Sure, He is Love, but what really is love anyway?

Love is patient
Love does not dishonor 

Love is short-tempered
Love does not think you are good


I tell my children they are good. 

I tell my daughters they are good, before they are told they are not. Before they are told they are meant for silence and submission. Before they sit in church meetings and sermons and cultures that question their voices or worse, don't hear them at all. Before they twist themselves in knots every Sunday, wondering if their clothes cover their terrible, sinful bodies enough. I tell my daughters they are good. 

I tell my sons they are good, before they are told they are not. Before their softness can be shamed out of them. Before power can be demonstrated to them as domination and bending people to their will, before they cannot bend themselves anymore. Before they wonder just how closely they really need to listen to voices quieter than their own. I tell my sons they are good. 

I tell my children that they are loved, that they are love. I tell my children about their Imago Dei, in the hopes they will not hate themselves into utter darkness. That they will, in turn, understand a Creator's goodness. 

I tell my children they are good.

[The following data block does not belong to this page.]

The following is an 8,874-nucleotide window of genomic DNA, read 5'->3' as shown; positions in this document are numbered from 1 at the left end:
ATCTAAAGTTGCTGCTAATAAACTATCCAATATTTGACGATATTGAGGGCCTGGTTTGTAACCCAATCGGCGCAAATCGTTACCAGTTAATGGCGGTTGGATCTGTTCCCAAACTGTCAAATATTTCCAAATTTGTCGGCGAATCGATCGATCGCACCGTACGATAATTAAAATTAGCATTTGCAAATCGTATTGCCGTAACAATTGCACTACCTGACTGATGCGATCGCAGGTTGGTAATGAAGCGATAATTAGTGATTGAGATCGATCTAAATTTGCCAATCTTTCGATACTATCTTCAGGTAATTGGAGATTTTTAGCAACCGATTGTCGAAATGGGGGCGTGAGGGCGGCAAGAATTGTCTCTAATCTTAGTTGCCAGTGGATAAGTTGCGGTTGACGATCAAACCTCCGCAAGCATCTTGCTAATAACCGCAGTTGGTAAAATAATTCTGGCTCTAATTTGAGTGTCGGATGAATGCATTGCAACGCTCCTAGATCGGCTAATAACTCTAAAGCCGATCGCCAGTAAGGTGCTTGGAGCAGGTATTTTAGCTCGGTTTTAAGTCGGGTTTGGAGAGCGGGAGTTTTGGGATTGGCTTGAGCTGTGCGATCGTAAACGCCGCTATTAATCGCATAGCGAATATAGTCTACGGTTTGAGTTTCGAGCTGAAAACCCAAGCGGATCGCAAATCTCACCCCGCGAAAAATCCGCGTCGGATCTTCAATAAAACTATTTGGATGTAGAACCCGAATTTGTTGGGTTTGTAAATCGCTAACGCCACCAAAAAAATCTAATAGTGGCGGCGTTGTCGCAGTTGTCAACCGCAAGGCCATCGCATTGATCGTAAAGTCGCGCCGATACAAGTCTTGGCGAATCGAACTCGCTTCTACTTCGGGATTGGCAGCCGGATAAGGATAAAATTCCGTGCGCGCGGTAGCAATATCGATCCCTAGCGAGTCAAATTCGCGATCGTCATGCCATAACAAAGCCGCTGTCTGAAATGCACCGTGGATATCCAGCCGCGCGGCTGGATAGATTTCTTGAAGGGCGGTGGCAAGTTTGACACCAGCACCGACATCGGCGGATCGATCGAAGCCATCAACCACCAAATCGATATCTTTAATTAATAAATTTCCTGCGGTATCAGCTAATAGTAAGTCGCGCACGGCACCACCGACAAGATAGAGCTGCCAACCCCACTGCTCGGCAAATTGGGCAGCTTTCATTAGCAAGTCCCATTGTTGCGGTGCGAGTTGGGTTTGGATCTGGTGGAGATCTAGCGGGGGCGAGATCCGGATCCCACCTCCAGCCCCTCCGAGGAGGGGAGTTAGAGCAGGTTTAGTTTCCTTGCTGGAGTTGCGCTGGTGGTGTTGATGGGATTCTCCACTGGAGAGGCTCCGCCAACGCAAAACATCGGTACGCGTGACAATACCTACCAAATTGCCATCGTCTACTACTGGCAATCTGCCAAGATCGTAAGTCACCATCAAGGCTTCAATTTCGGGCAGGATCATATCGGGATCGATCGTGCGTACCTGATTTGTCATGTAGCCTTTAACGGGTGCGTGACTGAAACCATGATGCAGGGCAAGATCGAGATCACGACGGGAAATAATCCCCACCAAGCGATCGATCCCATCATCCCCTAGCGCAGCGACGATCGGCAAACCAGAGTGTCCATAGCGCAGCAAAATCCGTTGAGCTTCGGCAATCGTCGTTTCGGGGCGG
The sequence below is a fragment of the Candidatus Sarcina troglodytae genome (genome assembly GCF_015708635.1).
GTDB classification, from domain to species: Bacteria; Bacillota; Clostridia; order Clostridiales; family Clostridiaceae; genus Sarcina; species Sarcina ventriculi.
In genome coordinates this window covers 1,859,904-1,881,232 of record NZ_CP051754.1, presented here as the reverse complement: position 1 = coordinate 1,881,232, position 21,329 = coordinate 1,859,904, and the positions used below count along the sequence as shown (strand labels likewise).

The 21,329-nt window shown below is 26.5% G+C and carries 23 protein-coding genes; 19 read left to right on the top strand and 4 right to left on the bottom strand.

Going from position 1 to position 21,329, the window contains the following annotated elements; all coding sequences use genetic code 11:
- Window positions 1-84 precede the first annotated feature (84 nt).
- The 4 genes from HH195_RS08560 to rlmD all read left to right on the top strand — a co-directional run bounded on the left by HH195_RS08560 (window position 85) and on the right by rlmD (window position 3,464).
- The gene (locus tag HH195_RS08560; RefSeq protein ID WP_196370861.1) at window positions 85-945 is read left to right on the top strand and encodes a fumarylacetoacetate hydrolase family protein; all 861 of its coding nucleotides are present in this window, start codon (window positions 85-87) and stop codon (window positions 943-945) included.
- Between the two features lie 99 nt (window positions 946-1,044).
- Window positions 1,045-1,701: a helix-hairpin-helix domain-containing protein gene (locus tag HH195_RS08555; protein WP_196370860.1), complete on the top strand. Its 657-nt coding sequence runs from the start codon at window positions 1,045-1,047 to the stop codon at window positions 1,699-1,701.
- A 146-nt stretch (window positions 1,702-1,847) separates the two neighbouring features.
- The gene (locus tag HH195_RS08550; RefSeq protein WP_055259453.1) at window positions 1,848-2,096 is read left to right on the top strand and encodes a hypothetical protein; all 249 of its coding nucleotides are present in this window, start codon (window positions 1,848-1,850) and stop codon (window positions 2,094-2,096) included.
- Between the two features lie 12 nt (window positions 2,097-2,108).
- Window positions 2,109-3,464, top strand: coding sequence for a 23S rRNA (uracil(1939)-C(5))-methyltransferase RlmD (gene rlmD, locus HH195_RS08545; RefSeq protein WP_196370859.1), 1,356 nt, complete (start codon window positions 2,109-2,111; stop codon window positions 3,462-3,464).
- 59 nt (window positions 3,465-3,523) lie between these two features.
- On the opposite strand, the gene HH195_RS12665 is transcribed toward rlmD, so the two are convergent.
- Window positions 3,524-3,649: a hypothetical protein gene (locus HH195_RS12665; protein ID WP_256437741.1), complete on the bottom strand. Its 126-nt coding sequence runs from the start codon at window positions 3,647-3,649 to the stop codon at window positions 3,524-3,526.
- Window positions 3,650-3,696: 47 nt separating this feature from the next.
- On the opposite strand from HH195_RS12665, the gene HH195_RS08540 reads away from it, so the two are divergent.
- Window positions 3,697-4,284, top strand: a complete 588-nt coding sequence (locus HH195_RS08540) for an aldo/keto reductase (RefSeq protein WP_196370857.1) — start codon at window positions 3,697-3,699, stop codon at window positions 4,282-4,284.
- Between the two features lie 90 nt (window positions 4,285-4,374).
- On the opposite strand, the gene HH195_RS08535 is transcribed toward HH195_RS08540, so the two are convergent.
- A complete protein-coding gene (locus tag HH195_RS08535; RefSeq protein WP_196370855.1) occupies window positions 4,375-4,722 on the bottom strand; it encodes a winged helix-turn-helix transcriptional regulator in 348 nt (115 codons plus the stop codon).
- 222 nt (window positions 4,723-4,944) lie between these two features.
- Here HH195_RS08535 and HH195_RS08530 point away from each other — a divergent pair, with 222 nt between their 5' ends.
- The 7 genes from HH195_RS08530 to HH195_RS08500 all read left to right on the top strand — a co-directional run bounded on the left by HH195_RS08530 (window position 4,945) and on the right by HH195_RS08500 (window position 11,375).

Wednesday, December 20, 2023

The Giant and The Tiny Useless Person

Written Spring 2021

Right now, I talk to God in the space between sleep and wake. I meet him there, in these moments between worlds, because I can’t do it anywhere else. 

As I’m slowly waking, before I’m alert enough to put up my guard, I talk to Him. I tell Him I’m mad (spoiler alert: He’s already very much aware of this. I tell him a lot). I ask Him to just figure it out, do what He’s going to do, and to pull me through. Sometimes I say names over and over again, unable to formulate thoughts around the tenderness these wounds bring so instead I give them up for Him to do with as He wants. 

In the vulnerability of night, I exhale my prayers weakly. I have made it through another day and He did not let me go, though many times I asked him to. 

I have wanted God to let me go. I have begged him to do this.

I keep getting this image in my head of God, a giant, holding me, a tiny useless person, tightly in his fist. We are at eye level, his fingers wrapped around my middle, my arms resting on his thumb. And I just want Him to let me go.

I can’t be who I think I’m supposed to be for You. I certainly can’t be all the quiet and not-so-quiet messages I’ve been fed all my life. I can’t do it and I’m tired so please just release me, I beg of you.  

Release me. Release me. Release me.

Dear God, just do it.